Apr 17 2008

Catching Preconceptions about Students

Published by at 3:13 pm under Advice

Thursday, April 17, 2008, 01:11 PM –
Posted by Sophie Sparrow

Over the past few years I have visited 2L and 3L students doing full-time externships. Most of these 2L and 3L externs I have never taught before. At each visit I have been impressed by the students’ professionalism and performance. The students are savvy about how their experience fills in the gaps left from classroom instruction. They notice where they need to improve; they realize how complex law practice is. In short, they learn many lessons that are taught, but not necessarily learned, in law school.

The supervising attorneys note areas where the student externs can improve, but they also almost always comment upon how much the students have contributed and grown over the course of the externship. Supervising attorneys praise externing students for their work-ethic, ability to take constructive criticism and interest in making the most of their externship experience.

When I return to the law school, I rave about how exciting and inspiring it is to see students on the cusp of their profession rising to the challenge and doing so well. I tell any colleague who will listen about how uplifting it is to see 2Ls and 3Ls engaged in their work and excited about their future opportunities.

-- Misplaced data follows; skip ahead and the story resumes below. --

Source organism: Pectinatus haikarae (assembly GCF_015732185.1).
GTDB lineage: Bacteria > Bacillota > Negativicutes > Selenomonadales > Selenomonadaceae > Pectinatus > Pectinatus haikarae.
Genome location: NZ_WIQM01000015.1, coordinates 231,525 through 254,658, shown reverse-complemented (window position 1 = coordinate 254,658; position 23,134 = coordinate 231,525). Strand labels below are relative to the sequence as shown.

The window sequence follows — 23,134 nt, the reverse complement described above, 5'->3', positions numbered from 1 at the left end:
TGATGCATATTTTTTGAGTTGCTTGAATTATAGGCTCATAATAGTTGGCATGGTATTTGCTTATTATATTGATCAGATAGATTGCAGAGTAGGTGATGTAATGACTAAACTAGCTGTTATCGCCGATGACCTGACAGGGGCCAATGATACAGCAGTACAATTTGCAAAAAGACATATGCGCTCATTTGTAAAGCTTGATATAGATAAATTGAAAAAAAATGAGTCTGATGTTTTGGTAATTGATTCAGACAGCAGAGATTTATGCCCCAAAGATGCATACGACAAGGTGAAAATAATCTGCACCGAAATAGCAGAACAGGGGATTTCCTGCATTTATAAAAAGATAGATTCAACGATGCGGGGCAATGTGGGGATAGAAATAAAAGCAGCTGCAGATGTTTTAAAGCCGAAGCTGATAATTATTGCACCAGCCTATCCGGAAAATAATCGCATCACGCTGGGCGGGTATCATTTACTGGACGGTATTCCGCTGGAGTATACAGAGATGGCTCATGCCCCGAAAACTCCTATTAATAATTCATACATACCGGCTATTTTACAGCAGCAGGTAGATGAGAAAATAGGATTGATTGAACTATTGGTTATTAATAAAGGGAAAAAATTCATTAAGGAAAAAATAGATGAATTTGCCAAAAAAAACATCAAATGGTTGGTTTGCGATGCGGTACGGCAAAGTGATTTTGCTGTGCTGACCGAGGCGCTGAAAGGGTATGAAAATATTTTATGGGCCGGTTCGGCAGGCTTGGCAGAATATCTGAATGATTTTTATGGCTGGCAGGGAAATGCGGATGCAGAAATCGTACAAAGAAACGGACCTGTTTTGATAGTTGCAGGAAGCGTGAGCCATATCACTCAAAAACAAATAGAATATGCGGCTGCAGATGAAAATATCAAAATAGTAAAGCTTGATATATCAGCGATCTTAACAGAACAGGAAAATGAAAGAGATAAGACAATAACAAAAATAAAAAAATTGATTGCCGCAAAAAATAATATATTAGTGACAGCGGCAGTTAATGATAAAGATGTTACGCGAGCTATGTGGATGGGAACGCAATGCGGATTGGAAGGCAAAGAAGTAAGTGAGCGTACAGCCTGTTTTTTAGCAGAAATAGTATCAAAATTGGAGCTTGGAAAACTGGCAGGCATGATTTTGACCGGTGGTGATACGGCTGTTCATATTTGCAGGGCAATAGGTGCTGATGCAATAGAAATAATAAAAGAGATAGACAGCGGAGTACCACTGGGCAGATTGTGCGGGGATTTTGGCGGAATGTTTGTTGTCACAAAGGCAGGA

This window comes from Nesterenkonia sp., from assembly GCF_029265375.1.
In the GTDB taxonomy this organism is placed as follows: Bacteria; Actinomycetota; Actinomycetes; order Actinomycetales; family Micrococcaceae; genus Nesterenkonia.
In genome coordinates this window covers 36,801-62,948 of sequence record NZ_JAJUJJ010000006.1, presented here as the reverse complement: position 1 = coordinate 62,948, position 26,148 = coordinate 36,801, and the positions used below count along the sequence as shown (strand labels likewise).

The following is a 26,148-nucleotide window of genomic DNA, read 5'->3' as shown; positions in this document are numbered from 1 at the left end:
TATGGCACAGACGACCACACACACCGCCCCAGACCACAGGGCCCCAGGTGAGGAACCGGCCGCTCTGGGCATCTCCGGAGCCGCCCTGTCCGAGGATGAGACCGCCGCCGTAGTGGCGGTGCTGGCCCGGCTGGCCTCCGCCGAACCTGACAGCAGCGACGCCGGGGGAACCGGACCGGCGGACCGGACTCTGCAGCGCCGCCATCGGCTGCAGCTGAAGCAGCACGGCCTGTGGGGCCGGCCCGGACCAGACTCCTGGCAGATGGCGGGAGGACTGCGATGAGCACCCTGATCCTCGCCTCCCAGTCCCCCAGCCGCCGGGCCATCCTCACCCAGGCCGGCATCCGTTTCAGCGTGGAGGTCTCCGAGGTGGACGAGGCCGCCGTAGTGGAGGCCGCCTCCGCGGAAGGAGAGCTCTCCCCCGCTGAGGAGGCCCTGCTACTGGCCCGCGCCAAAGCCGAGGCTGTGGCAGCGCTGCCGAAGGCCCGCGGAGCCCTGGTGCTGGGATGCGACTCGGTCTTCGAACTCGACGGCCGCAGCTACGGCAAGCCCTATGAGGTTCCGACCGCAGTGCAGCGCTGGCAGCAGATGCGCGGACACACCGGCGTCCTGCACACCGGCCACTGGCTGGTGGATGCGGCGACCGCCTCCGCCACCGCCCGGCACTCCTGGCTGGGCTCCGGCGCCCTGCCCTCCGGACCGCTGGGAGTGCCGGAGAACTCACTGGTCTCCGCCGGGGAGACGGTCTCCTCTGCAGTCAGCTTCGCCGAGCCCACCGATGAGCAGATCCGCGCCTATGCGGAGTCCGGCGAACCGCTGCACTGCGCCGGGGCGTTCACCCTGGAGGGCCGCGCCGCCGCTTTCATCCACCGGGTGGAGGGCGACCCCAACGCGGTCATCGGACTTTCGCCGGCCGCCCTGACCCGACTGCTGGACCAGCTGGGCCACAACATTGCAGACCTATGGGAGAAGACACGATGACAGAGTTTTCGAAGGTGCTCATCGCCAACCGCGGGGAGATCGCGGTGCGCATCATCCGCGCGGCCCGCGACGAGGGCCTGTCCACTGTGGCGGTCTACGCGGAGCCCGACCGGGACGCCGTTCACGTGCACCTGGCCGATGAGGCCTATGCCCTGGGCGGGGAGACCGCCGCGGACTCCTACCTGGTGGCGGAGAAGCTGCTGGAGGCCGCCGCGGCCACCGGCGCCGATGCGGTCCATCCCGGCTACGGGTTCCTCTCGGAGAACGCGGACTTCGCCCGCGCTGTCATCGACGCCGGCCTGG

Contrast this to the response I sometimes get: “You saw THAT student? THAT student is doing a good job?” followed by comments that in another course THAT student was unprofessional, unprepared, disengaged, etc.

As the parent of two teenagers, I take great comfort in the phrase that “the best indicator of who your children are is how they behave around others.” I realize it is a lesson I need to apply to students. Our students are who they are with others, not just in our class. The next time I get frustrated with a student who is unprepared or unprofessional, I am going to try not to fall into the trap of only seeing that side of the student, but instead to envision the student in a suit, working for a supervising attorney and doing a great job.

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